Grain futures started this week much where they ended the last one, on the back foot.
The dollar obliged bulls by easing a touch, by 0.2% against a basket of currencies, so making dollar-denominated exports such as many commodities a touch more affordable.
And weather risks are still live with, in the US Plains where dryness which is threatening winter wheat expected to persist for the “next two weeks”, with “above-normal” temperatures in the six-to-15 day outlook adding to crop “stress in three-quarters of the (hard red winter wheat) belt”, said Commodity Weather Group.
Furthermore, in Argentine, where dryness has boosted prices of corn, soybeans, and soymeal, the weather is still proving less than ideal with weekend rains “very spotty”, according to Commodity Weather Group, and “rains limited to less than half of corn, soy [area] over the next 10 days”.
While there are some rains shown by models in the 11-to-15 day outlook, there is “still low confidence” in this outlook, and the precipitation would come late for crops anyway.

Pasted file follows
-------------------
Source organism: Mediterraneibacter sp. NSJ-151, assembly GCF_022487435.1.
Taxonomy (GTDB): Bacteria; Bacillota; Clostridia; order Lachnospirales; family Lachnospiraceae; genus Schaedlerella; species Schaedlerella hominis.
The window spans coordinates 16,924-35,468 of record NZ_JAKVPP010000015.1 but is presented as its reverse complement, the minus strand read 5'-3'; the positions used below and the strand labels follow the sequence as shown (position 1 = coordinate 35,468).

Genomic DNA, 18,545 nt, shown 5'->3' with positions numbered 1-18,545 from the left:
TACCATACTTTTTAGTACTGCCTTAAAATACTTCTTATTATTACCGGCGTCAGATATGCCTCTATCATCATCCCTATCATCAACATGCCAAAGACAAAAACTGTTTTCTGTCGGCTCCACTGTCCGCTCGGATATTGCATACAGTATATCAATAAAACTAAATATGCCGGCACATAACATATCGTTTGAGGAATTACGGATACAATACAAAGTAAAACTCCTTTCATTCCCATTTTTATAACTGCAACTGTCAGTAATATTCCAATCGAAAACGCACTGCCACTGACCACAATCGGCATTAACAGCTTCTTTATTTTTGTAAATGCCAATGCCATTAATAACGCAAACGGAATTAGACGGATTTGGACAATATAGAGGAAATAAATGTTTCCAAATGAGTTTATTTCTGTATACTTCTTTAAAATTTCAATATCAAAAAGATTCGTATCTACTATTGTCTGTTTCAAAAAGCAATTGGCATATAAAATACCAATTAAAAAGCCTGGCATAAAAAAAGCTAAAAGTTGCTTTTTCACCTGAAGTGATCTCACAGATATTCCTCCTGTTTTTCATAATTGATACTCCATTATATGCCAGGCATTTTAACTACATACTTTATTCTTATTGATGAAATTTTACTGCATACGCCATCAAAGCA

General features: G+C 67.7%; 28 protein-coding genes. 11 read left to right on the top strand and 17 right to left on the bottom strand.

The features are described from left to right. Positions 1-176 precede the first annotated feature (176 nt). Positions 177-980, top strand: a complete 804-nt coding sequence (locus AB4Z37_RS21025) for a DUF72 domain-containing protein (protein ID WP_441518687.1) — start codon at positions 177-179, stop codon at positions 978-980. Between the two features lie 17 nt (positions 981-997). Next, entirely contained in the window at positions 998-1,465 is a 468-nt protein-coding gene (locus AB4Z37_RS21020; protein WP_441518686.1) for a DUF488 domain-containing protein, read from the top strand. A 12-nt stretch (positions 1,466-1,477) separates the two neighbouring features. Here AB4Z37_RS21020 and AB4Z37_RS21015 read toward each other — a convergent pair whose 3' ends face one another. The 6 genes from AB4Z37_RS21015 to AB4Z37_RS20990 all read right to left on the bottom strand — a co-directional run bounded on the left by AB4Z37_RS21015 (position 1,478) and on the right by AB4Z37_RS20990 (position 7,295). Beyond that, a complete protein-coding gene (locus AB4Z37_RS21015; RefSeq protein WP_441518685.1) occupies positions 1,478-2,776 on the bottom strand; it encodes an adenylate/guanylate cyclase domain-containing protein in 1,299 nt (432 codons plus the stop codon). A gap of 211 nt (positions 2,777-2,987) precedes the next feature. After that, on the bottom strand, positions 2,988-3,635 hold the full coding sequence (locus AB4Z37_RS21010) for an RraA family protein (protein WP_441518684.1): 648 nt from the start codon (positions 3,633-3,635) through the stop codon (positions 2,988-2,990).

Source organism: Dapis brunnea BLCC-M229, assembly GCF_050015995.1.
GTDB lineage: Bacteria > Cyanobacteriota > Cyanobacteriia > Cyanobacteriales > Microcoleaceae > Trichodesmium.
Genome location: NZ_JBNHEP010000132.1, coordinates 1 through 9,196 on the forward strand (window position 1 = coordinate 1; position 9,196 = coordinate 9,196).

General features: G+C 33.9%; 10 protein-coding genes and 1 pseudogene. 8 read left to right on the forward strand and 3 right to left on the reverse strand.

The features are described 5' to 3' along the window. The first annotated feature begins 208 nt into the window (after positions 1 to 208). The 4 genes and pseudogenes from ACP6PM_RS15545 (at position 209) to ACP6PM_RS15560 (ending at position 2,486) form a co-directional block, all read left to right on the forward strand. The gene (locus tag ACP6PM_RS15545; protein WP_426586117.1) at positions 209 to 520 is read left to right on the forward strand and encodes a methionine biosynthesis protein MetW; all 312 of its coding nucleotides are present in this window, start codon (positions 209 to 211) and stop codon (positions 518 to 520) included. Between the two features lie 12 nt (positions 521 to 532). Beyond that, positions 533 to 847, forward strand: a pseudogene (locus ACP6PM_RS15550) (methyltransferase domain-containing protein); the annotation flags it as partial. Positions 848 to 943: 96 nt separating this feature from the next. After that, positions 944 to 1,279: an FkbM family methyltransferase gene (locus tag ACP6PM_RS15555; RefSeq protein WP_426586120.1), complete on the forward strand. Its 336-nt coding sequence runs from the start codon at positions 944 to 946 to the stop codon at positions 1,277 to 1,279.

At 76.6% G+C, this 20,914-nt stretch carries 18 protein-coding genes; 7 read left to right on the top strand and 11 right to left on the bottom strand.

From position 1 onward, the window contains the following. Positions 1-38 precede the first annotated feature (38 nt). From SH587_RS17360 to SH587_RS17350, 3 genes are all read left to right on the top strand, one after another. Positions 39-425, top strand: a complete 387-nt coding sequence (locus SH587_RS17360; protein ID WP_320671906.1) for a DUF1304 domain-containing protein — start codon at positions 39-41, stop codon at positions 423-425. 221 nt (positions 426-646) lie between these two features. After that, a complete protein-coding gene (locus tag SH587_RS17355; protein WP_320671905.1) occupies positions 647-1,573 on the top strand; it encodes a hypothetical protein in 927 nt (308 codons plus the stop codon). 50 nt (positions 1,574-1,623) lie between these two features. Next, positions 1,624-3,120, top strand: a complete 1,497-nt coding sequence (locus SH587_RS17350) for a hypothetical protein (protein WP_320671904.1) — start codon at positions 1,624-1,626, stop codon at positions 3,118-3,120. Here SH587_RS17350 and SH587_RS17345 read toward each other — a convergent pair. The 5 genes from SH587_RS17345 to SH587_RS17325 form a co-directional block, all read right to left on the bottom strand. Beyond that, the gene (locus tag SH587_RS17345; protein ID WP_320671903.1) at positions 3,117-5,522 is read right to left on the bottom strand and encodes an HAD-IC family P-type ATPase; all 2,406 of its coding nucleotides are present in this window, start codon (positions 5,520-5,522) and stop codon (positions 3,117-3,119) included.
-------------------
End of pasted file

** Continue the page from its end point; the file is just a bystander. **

“Rains would limit additional late corn, soybean losses in Argentine, but yield loss to date is largely irreversible by late in the month.”
Still, gains were somewhat hard to come by, with worries in wheat, for instance, turning to the dent that higher prices have already made to demand prospects.
“Wheat prices had become deeply uncompetitive at many destinations where the US needs to sell wheat,” said Tobin Gorey at Commonwealth Bank of Australia.
“Wheat prices in the US are beginning to price us out of global competition,” said Water Street Solutions.
The US Department of Agriculture on Thursday, in its monthly Wasde report on world crop supply and demand, trimmed its forecast for US exports this season.